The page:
Did Lindsay Lohan turn up to this most intensely – not to say, morbidly – awaited First Night of the theatrical season? Yes, she did. Did she stay to the end? Indubitably. Did she remember all her lines (the prompters who jogged her memory during the painfully scrutinised preview period have garnered the bulk of the kudos so far in this venture)?
Given the circumstances and the glare of publicity, it would have been understandable if she had succumbed to traumatic mutism at tonight’s press performance of Speed-the-Plow, so it’s good to report that she was completely on top of the script.
And lastly – and most importantly – is David Mamet’s trenchant, verbally intricate satire on the dubious values of Tinseltown at long last the centre of attention rather than the distractingly turbulent life and problems of Lindsay Lohan?
If the answer to that is a surprising and refreshing Yes – in Lindsay Posner’s entertaining, if slightly underpowered, production – that is little thanks to the producers. In hiring a young woman who has sadly become a byword for unreliability (six months in rehab; a two-week stretch in prison for breaking parole etc) to make her stage debut in the small but pivotal role of the producer’s temporary secretary in this testing three-hander, they must have known that there’s a thin line between being seen as offering the 28-year-old actress a bracing shot at redemption and being perceived as exploiting her troubled emotional history.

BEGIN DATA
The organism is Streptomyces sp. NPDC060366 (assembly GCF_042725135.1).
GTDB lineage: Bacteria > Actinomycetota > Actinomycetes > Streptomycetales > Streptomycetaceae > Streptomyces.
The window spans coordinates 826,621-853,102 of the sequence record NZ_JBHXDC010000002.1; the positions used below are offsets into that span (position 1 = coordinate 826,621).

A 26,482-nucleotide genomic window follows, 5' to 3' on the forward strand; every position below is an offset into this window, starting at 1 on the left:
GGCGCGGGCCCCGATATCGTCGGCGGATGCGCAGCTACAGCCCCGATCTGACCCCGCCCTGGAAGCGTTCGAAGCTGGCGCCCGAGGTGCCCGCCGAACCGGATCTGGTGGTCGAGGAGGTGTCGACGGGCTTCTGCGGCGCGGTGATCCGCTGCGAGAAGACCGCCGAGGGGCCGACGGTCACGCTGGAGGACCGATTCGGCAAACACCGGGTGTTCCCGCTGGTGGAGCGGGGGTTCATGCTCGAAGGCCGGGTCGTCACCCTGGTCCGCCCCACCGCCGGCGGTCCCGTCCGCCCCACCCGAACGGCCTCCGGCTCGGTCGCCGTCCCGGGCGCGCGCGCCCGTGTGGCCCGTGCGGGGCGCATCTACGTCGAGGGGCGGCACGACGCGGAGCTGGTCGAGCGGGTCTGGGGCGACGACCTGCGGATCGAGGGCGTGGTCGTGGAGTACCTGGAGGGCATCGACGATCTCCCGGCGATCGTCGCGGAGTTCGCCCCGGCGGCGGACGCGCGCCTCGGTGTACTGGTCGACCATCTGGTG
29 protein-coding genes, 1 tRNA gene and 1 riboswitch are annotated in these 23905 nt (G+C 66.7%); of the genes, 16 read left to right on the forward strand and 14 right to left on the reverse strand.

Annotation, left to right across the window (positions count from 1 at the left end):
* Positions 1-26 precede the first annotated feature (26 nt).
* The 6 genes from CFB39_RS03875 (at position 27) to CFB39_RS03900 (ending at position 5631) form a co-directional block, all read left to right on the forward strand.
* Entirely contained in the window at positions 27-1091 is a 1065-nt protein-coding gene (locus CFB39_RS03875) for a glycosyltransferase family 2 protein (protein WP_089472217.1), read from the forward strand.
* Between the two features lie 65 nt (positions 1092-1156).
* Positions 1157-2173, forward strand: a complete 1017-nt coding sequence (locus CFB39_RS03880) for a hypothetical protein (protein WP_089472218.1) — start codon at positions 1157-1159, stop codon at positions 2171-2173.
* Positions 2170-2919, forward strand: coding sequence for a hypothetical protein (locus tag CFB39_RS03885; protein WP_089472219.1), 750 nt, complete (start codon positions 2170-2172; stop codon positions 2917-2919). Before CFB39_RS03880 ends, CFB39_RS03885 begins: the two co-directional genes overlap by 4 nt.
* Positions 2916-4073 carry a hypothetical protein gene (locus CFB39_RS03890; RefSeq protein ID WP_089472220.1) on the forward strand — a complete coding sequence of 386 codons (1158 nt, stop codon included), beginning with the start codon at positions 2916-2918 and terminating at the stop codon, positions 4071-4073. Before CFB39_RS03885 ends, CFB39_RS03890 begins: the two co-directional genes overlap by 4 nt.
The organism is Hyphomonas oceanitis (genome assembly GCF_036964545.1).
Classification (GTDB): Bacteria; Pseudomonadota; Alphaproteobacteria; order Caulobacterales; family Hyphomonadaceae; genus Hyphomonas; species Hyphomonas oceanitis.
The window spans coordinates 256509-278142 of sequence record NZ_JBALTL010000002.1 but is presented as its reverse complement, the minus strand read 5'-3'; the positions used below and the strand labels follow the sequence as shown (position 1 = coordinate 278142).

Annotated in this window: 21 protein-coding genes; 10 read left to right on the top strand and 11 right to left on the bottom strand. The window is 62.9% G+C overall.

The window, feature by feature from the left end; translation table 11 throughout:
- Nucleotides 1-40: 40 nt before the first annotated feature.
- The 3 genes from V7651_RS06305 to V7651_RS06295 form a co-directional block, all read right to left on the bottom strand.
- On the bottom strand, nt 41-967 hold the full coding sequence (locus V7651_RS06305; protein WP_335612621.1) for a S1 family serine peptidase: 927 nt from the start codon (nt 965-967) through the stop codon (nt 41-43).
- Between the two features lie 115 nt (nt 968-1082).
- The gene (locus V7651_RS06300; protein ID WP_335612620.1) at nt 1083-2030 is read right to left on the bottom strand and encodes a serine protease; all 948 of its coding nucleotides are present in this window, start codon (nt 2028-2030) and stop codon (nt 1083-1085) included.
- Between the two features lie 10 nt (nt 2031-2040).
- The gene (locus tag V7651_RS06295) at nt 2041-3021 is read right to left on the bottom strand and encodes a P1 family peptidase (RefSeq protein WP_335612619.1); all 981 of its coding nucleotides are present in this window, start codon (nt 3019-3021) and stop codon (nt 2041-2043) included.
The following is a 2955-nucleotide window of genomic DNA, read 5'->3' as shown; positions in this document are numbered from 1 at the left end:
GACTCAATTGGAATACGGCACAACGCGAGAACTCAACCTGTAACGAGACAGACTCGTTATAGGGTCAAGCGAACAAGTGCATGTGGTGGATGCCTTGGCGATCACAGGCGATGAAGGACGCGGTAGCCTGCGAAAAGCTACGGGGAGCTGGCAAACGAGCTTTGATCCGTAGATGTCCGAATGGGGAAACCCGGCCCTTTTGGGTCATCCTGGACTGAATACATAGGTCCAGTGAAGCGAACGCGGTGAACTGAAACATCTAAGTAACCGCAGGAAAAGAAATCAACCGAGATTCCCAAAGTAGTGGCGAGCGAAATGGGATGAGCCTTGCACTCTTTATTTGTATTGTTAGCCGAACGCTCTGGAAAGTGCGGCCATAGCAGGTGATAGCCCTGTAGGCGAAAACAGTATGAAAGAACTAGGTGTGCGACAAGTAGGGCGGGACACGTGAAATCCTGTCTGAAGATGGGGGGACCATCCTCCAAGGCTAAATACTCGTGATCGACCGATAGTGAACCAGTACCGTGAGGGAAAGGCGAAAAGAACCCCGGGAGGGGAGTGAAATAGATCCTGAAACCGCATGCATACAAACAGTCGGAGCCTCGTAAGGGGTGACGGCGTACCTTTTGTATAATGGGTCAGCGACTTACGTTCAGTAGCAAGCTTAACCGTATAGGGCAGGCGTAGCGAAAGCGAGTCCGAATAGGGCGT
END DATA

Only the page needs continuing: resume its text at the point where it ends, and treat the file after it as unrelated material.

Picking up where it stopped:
It’s not even clear that notoriety necessarily puts bums on seats, though in the British it certainly foments that gloating schadenfreude that loves nothing better than to gawp at the high and mighty brought low.
So bravo to Lindsay Lohan for transcending these considerations and turning in a deftly delineated characterisation. Sporting a white minidress and turquoise heels in one scene, she has real presence as a gauche, husky-voiced operator who keeps you guessing as to how far she goes around using her idealistic naivete and wide-eyed questions (“Does it have to be like this?”) as a stalking horse for naked ambition.
As she reads with mesmerised fervour from a god-awful novel about radiation that she yearns to see filmed, you feel that she wouldn’t be able to give you a definitive answer either. She’s winning and worrying at the same time.
Richard Schiff and Nigel Lindsay are in fine, darkly frisky form as the pair of producers whose longstanding friendship she threatens to sunder. Nigel Lindsay portrays independent producer Charlie Fox who swaggers in to see his old partner-in-crime Bobby Gould (Schiff) who has just been promoted as head of the studio. He’s come with a dream package – a sure-fire blockbuster prison buddy-movie with a star who is prepared to “cross the street” to appear in it. Lindsay’s Charlie is so cock-a-hoop that he can barely sit down. Unfortunately, it’s at that moment that morality makes an incongruous first appearance in these offices.
This pair ritualise their mutual mistrust and edgy loyalty to each other in a high-octane parody of a fast-talking double act – the overlappings and undercuttings of Mamet’s stylised demotic language having a bizarre rococo formality, like razor-bladed Guys and Dolls or Restoration comedy on speed. Nigel Lindsay, in particular, revels in the sheer brazen corruption of it and in the final scene gets his man back from the female interloper with the livid brutality of a jilted lover and a romping cynicism: “Hey, I believe in the Yellow Pages, Bub, but I don’t want to film it.”
A good but by no means a great night out whose value does not depend on the swirl of publicity occasioned by the female lead.
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